If you have any other questions or comments, please give us a call at 888-592-7753.


Sincerely,

Matt
Sr. Guest Relations Specialist

Case # 1905883

Notice how they didn’t just say, “Uh, no. Go graze in the parking lot, lawnmower man.” Instead, they answered my question by not actually answering my question, which sort of feels worse.

Outback Steakhouse referred me back to the menu.

Hi Bill,

Thanks for contacting us. Attached is a PDF that can help you with the ordering process. We would also advise speaking with a manager to see what other dishes the restaurant can prepare for you.

Sincerely,

Andrew

The PDF basically lists salad, bread, potato and the grilled asparagus, but I should probably ask the cook about whether they can cook that in something besides animal fat. You can also get steamed broccoli, which is typically limp, tasteless, and the most pointless thing to order when you go out to dinner.

But Outback is steakhouse. What could I expect? They serve steak!

I told them I’d stick with the beer.

Locally, I had better luck.

Rocco at Muriale’s said he could work something he thought I’d enjoy. Bricks and Barrels pointed out that they have vegan options on their menu, and Paterno’s said they’d catered to vegans before. I should maybe speak to the chef, they said, but really, who does that? Not me. If I’m talking to the cook, usually, I’m complaining. That’s just my history.

When I go out, I’m not looking to do a full-on interview or be someone’s lab rat. I just want a couple of easy choices. If I want to get all tricksy with my meal, I’ll stay at home and cook it myself. That way, if I hate it, I can toss it in the trash, make a peanut butter sandwich, and not feel like I’ve betrayed someone who was trying to help me out.

 

I checked in with pizza places, which vary considerably.

You can eat vegan at the chains, if you know which crust and which sauce to order. It’s assumed you specify “no cheese,” and choose veggie toppings, but I wanted to know if my neighborhood pizza joint could accommodate. So, I wrote an email to Husson’s Pizza and asked about their crust and sauce.

Greetings!
There is nothing in our sauce or dough from an animal.
So enjoy!
Thanks for the inquiry,
Nick Husson

I ordered pizza that very night and it was glorious.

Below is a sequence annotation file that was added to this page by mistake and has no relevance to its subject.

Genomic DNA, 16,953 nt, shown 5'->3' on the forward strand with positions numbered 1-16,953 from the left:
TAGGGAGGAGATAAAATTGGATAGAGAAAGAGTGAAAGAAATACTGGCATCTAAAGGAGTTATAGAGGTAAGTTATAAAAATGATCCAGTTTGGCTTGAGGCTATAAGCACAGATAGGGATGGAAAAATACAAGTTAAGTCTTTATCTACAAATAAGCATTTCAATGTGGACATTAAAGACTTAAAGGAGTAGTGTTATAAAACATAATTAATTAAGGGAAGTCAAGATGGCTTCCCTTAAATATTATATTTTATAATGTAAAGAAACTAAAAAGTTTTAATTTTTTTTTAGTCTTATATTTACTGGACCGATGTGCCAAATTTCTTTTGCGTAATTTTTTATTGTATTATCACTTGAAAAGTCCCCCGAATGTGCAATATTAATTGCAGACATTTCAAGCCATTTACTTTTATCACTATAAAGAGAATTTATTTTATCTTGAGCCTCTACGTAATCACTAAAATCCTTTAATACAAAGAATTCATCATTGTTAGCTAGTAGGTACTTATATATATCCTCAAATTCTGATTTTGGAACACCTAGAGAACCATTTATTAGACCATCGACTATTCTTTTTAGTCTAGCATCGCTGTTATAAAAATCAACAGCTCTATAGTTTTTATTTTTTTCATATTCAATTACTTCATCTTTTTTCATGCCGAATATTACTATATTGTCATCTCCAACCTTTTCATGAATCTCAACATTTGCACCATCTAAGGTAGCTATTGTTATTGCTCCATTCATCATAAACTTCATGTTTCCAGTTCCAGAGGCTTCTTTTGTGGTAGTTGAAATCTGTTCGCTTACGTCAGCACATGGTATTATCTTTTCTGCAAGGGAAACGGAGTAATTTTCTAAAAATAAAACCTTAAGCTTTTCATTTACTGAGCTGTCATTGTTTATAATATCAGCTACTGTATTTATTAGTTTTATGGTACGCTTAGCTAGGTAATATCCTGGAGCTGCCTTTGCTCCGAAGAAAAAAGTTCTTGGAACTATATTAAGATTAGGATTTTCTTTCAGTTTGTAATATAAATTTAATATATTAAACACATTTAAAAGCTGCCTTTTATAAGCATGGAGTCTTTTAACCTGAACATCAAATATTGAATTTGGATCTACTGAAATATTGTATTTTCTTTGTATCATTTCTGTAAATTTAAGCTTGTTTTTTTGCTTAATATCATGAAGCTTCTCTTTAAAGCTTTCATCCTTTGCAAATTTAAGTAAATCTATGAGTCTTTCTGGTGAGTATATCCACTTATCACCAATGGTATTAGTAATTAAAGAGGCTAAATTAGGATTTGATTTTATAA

Eventually, I’ll check in with Lola’s and Pies and Pints.

 

However, Sarah’s Bakery was a no go. She uses butter in her pie crusts.

I’d make you a pie crust with crisco, but it goes against everything I believe in

That’s OK, I said. Some sacrifices have to be made.

I think it’s awesome she does what she does.

 

The absolute winning find was Bluegrass Kitchen.

Pathetically, I wrote Keeley Steele and asked her what kind of vegan things they had.

Bluegrass Kitchen

We have a lot actually. If you 86 dairy & chicken you can have the tostada or chimi (you can add tofu too)
Our new mock “chicken & dumplings” are vegan
Our housemade veggie burger is vegan…just get it with no cheese and not on brioche
Tofu wings
Fried Pickles
And Monday is meatless monday…we have a few vegan regulars so we try to make sure we have something vegan running on that evening. 
Tricky Fish:
Tofu tacos with no dairy
veggie dog
Starlings:
We have vegan cheese, bacon & sausage for our breakfast sandwiches.
Let me know if you have any other questions
ks
I ended up going out to the Civic Center last night where they were having the Small Farm Conference and a winter farmer’s market. Keeley and company had set up a stall and were selling Tofu Buffalo wings and they were wonderful –if you like tofu.
Not every vegan does, but it’s OK by me.
At long last, we’ve started getting The Fearless Fools comedy troupe some improv blog love. The group is part of the Vintage Theatre Company (why does everyone reverse the er/re in theater?) in Clarksburg. VTC were the folks responsible for bringing some Shakespeare down Charleston way, back when we were having a shortage (So, I love them, even if they do that reverse er/re thing in theater, which makes me affect a snooty British accent).
Meanwhile, The Fearless Fools are doing some regularly scheduled improv comedy at Mainstreet Cafe in Clarksburg.
Become their Facebook friends. It’s not creepy at all.
Name: Lauren Swann
Age: 28
Hometown: Clarksburg